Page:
The Jimmie/Jimmy Problem

Starrett's most famous detective is Jimmie Lavender. Or is it Jimmy Lavender?

Every Sherlock Holmes fanatic worth his deerstalker knows about the John/James problem. It’s one of the most fundamental of the Canon’s Great Questions and, along with Watson’s wandering war wound, one of my favorite areas of scholarship.

For those who need a refresher: John H. Watson’s wife, for reasons that are entirely unclear, calls him James in “The Man With the Twisted Lip.” Why? There are dozens of theories but I have one favorite. Dorothy L. Sayers famously theorized that James was an Anglicized version of Hamish, the good doctor’s middle name.* (See The More You Know, below.)  If you haven’t read her essay in a while, I would highly recommend it. The essay is Golden Age Sherlockian scholarship at its best.

The Philadelphia Inquirer in 1944 reprinted several Lavender short stories. As you can see, the name is Jimmy in the subhed, but Jimmie in the story copy. Why didn't a copy editor catch this?

Turning to Vincent Starrett

In the world of Starrett’s creations, there is a parallel to the John/James problem. It’s the Jimmie/Jimmy problem.

And it’s all Starrett’s fault.

Here’s how it happened: Starrett’s father was a baseball fan, and instilled the love of the most American of all sports in his son. While at a game “I first became aware of a superlative pitcher named Jimmie (sic) Lavender who, for some reason, became a favorite of mine."

Starrett goes on to say: "Possibly I was attracted by his name; at any rate I borrowed it many years afterward, with his permission and gave it to a private detective I had created for the pulp magazines. And that is how it came about that the name of the famous old baseball pitcher appears in large letters on the cover of one of my books.”

Now that is a direct quote from Starrett’s memoirs, Born in a Bookshop, pp. 20-21.

Note how Starrett spells Lavender’s first name: “Jimmie.”

That’s wrong.

His detective was Jimmie. The ballplayer was Jimmy.

Even Starrett couldn't get it straight.

The coverline should read: "Vincent Starrett's Jimmie Lavender."

The confusion begins

For the record: James Sanford "Jimmy" Lavender played five seasons for the Cubs, before being traded to the Philadelphia Phillies for one season. I’ve checked several sources, and they agree that James Lavender’s nickname was spelled “Jimmy” and not “Jimmie.”

In Starrett’s hands, Lavender not only changed the spelling of his first name, but he became “an engaging fellow whose youthful appearance was emphasized by a single plume of white in his thick dark hair. In some of the early adventures he had mismatched eyes, I think, one blue and the other brown, but that curious distinction vanished and I find no trace of it in the episodes gathered into The Casebook of Jimmie Lavender.”

 “Three editors were particularly friendly to the Lavender stories, Edwin Baird of Real Detective Tales, T.C. O’Donnell of Wayside Tales, and Harry Maule of Short Stories. All lived in shuddering fear that I would get their popular monthly journals into some appalling libel suit or so it seemed to me when I read their cautious little interpolations; and once indeed I did almost get Maule into hot water by giving one of my criminals the name of a well-known British peer.”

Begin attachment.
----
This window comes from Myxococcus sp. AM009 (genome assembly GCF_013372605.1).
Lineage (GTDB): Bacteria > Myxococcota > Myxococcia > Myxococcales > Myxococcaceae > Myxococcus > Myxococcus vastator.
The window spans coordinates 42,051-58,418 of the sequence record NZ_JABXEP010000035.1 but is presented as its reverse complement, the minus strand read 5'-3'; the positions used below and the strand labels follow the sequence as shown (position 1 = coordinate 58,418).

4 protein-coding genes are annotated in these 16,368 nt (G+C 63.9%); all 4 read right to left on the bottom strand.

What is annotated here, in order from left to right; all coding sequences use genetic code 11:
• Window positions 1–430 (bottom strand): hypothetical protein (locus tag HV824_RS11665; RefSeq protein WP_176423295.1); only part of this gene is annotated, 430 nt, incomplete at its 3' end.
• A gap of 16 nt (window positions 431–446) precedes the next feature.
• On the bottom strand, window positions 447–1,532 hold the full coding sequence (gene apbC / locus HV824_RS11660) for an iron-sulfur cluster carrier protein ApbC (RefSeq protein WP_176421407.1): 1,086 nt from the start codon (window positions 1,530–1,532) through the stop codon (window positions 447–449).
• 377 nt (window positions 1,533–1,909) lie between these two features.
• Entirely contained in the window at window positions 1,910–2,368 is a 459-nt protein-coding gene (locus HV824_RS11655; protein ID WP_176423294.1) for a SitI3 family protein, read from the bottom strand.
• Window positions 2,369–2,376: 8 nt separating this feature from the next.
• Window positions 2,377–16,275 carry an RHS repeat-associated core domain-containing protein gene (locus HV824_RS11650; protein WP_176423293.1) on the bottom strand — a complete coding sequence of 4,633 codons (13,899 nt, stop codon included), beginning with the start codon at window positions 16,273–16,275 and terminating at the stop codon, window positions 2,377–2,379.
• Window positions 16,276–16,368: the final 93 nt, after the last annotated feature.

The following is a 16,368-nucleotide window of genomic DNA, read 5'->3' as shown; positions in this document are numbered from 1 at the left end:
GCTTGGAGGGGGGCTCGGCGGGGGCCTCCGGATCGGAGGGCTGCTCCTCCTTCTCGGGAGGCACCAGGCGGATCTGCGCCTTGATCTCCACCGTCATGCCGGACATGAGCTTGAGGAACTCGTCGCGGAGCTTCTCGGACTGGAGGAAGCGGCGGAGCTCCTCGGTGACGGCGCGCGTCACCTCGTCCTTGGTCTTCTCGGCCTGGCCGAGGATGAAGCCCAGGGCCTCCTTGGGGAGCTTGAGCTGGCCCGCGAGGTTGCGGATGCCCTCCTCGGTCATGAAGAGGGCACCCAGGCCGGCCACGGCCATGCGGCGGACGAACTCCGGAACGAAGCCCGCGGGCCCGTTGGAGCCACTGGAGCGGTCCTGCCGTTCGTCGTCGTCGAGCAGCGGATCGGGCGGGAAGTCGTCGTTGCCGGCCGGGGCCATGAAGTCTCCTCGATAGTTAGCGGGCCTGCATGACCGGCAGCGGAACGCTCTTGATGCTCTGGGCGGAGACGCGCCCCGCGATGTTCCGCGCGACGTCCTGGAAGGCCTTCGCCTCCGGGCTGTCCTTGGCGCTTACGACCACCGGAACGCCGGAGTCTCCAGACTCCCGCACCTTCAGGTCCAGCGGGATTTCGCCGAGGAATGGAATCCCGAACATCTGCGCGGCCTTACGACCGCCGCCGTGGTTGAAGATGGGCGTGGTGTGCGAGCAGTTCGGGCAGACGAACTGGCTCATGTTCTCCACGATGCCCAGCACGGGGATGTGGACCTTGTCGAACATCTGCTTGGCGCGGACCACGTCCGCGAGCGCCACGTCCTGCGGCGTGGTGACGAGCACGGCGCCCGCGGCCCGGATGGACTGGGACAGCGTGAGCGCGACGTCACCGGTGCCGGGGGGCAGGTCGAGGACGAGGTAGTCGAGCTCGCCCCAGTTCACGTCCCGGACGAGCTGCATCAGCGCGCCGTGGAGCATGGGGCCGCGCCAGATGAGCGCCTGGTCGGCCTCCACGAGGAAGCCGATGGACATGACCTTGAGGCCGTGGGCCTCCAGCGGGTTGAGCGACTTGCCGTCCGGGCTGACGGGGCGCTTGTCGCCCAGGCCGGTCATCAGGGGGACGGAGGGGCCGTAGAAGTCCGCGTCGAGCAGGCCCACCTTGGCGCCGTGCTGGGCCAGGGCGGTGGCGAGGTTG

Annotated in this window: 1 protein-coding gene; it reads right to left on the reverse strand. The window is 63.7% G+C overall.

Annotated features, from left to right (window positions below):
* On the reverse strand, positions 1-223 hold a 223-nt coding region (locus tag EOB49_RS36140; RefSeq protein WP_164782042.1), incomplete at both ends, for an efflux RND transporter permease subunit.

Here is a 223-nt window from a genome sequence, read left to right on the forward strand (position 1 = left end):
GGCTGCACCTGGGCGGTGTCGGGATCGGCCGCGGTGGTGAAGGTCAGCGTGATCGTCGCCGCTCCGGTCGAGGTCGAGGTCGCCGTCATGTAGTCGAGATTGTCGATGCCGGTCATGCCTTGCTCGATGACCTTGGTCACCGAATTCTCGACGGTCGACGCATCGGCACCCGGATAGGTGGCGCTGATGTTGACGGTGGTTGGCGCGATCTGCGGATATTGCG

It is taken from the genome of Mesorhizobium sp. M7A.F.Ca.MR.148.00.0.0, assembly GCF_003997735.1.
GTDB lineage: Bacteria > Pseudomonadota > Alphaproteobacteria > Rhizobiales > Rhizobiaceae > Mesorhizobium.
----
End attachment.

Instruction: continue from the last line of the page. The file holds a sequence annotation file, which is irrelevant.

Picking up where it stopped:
The problem, as I see it, was not the names he gave his villains, but the odd spelling of his detective’s first name.


Here are a few more examples of the Jimmie/Jimmy confusion.

Four examples of the Jimmy/Jimmie problem. The first two are newspaper reprints of the Lavender stories, which credit The Case Book of Jimmy Lavender. The second two dust jackets for Murder in Peking note that Starrett is the author of The Case Book of Jimmy Lavender.

It gets worse

For many years, Lavender was a workhorse for his creator and his adventures were a steady source of income. The initial run of Lavender stories ended in the 1930s, with about 50 short story adventures in all. But for many years thereafter, Starrett would find publications that wanted to reprint his original detective tales. Think of it as literary recycling.

In the 1940s, for example, newspapers began syndicating popular works for their Sunday supplements. Starrett was able to license the rights to several Lavender stories.

The popularity of these syndicated tales may have prompted approval for the first anthology of Lavender's adventures.

And here is the ultimate indignity. In 1944, Gold Label books published an anthology of Lavender short stories. The book is The Case Book of Jimmie Lavender.

But the dust jacket misspells the main character’s first name as “The Case-Book of Jimmy Lavender.”

(There are two other crimes on the just wrapper. The first is the addition of a hyphen between Case and Book. There is no hyphen anywhere else. The second, and more egregious, is that horriddepiction of Lavender. That fellow looks like he's had a stroke and is hardly the handsome amateur crimesolver Starrett described.)

Even here, in a book dedicated to Lavender, the dust jacket designer couldn’t get the name right. ** (See The More You Know, below.)

If the errors bothered Starrett, he didn’t mention it in his memoirs.

But then again, he also mixed up the spelling of the ballplayer with his detective. Maybe he was forgiving of those headline writers and dust jacket designers who did the same.

It’s too bad Dorothy Sayers isn’t around to explain it all.

The More You Know

* Dorothy L. Sayers, "Dr. Watson's Christian Name," in Unpopular Opinions (London: Victor Gollancz, 1946), 148–151.

** Starrett has a lovely dedication in this book: "To Harry E. Maule, friendly editor, who published the first 'Lavender' stories; to Ellery Queen who revived them; to Jimmy Lavender, pitcher for the Old Chicago Cubs, who loaned his attractive name; and to Dr. John H. Watson, formerly of Baker Street, London, who wrote the original prescription."